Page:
1 simple habit to increase productivity and declutter your life
26th of December.
I wake up and find the kitchen full of unwashed dishes from last-minute Christmas preparations.
My whole flat is covered in a 3-week old layer of dust, neglected in favor of gift-making, card-writing and general excitement about the holidays.
As usual, during this time of the year, the last few weeks have been especially unproductive when it comes to work, and as usual, I react to that fact with anxiety.
“It’s time to get back to work”, I think. A ton of articles to finish. A full inbox to reply to. Meetings to schedule. I feel overwhelmed, and I can’t even think where to start.
But I do it anyway. However, as I sit on my desk and try to push myself to start, it feels as if the mess around me is also cluttering my head, and I can’t bring myself to focus. Even though I feel the pressure and excitement to be productive, my whole body and mind beg me, screaming, to just grab a freaking trash bin and a hoover and bring some order to the place.
At first, I fight the urge to clean. “For sure it’s just my subconscious trying to convince me to procrastinate”, I tell myself.
But as push through, I notice that my brain isn’t working. I feel stuck. My ideas don’t flow. My eyes keep moving from the used envelopes on the table to the pile of unwashed dishes I am supposed to clean and return to my mom (who, of course, gave me a week worth of delicious post-Christmas leftovers).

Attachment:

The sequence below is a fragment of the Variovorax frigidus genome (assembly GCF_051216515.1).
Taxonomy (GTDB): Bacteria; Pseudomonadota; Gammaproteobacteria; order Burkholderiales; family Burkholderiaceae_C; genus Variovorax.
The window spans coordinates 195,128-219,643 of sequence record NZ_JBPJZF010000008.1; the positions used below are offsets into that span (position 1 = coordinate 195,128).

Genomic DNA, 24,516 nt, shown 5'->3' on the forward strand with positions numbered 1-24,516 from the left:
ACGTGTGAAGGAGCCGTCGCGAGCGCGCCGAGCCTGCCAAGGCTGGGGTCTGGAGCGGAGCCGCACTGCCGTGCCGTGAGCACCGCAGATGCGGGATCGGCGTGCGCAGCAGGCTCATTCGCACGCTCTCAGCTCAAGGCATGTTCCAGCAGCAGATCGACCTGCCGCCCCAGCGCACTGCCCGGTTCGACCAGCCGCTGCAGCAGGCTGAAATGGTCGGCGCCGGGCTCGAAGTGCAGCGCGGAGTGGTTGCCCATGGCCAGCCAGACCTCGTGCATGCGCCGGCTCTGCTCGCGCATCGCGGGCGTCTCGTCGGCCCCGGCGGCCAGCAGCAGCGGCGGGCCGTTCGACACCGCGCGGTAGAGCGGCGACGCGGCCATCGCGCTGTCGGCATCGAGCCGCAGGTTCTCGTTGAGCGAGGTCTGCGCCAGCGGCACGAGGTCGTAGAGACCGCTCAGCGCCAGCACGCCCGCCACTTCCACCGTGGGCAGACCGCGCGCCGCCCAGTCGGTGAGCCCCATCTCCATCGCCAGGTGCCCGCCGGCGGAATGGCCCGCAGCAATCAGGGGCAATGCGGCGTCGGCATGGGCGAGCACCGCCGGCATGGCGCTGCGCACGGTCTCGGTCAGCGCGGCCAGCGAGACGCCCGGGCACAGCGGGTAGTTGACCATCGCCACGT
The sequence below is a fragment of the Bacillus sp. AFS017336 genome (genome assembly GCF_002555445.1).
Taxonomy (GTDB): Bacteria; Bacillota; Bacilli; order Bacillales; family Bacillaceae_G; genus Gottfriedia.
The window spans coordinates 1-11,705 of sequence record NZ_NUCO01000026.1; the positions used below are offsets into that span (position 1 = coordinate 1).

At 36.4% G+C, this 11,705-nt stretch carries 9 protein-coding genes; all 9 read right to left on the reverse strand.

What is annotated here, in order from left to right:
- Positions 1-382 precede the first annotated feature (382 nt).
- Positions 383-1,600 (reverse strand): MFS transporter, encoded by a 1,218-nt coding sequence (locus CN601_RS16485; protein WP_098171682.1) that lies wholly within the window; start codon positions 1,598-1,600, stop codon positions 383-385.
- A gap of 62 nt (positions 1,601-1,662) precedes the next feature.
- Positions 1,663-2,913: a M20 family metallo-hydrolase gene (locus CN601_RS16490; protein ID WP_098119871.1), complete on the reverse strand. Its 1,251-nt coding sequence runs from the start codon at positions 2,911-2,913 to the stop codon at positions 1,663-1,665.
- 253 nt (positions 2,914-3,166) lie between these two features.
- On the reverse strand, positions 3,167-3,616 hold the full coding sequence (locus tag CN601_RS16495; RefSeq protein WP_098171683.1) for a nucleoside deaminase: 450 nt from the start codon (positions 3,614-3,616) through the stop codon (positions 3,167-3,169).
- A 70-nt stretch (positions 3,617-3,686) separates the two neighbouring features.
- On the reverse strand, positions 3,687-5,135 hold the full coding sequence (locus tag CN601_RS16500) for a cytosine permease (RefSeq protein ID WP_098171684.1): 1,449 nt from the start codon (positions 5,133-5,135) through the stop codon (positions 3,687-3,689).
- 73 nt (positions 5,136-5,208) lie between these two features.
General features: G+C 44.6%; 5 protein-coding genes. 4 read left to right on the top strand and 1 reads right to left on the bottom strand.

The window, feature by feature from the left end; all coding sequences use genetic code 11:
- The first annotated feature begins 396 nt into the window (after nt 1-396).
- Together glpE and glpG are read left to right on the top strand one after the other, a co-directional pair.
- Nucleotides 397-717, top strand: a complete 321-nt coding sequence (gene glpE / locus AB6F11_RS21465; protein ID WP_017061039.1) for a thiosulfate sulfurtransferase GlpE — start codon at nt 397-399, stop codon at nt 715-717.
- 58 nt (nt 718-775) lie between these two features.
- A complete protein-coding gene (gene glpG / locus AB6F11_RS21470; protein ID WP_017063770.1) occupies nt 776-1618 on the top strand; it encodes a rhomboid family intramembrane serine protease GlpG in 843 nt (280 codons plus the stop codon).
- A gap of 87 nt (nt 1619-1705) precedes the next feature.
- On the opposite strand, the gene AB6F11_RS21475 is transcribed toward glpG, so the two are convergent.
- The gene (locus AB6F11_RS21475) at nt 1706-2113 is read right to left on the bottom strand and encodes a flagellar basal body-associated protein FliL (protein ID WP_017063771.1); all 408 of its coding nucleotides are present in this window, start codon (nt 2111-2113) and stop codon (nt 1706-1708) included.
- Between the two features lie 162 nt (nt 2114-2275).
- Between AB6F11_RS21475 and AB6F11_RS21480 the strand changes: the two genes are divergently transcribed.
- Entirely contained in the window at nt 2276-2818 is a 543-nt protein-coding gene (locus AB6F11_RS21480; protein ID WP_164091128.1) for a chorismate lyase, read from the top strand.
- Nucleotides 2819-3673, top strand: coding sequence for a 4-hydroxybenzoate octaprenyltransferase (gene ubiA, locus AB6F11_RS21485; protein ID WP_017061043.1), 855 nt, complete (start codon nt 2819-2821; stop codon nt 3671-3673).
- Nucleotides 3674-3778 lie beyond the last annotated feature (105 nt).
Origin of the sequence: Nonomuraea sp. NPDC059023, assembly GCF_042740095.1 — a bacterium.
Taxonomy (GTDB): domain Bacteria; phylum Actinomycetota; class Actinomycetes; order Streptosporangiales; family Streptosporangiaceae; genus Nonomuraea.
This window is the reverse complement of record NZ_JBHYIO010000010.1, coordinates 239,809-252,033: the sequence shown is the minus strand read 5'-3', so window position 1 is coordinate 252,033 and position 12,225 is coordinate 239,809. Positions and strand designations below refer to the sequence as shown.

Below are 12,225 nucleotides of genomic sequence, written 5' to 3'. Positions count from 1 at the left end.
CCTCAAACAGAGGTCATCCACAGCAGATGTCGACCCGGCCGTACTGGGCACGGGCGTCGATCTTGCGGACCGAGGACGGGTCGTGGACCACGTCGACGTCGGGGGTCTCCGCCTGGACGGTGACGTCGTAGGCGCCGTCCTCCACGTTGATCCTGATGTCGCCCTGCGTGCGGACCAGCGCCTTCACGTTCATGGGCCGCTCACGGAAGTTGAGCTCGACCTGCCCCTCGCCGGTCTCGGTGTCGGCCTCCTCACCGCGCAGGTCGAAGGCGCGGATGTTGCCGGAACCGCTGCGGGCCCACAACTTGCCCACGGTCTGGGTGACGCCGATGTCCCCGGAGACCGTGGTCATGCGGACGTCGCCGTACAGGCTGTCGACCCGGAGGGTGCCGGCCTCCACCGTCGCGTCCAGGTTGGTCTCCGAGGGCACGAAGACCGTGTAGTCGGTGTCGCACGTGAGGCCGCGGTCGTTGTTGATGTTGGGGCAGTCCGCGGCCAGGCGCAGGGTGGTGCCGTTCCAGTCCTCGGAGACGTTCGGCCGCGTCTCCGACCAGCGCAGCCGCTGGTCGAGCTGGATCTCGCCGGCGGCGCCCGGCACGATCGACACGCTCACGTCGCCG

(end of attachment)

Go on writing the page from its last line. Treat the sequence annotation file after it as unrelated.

So I finally decided to give in. I stopped what I was doing, I switched on the music, and I started decluttering and cleaning.
And it changed my mood for the rest of the day.
Even if at first a feeling of guilt was creeping in, I made a point to completely eliminate work-related thoughts from my mind. After a few hours of dusting and dancing, organizing, and creating a giveaway pile of things I no longer needed, my mood was completely different.
My mind was unlocked. My energy was back up. I had space.
And guess what? I loved the process of getting rid of things while letting my brain rest.
And in the end, my mind was so clear that a few days later I had either processed, completed or scheduled everything I had on my list.
Your Subconscious Needs To Breathe
In his book The Art of Thought (affiliate link), English psychologist Graham Wallas proposes that every creative process needs an incubation phase.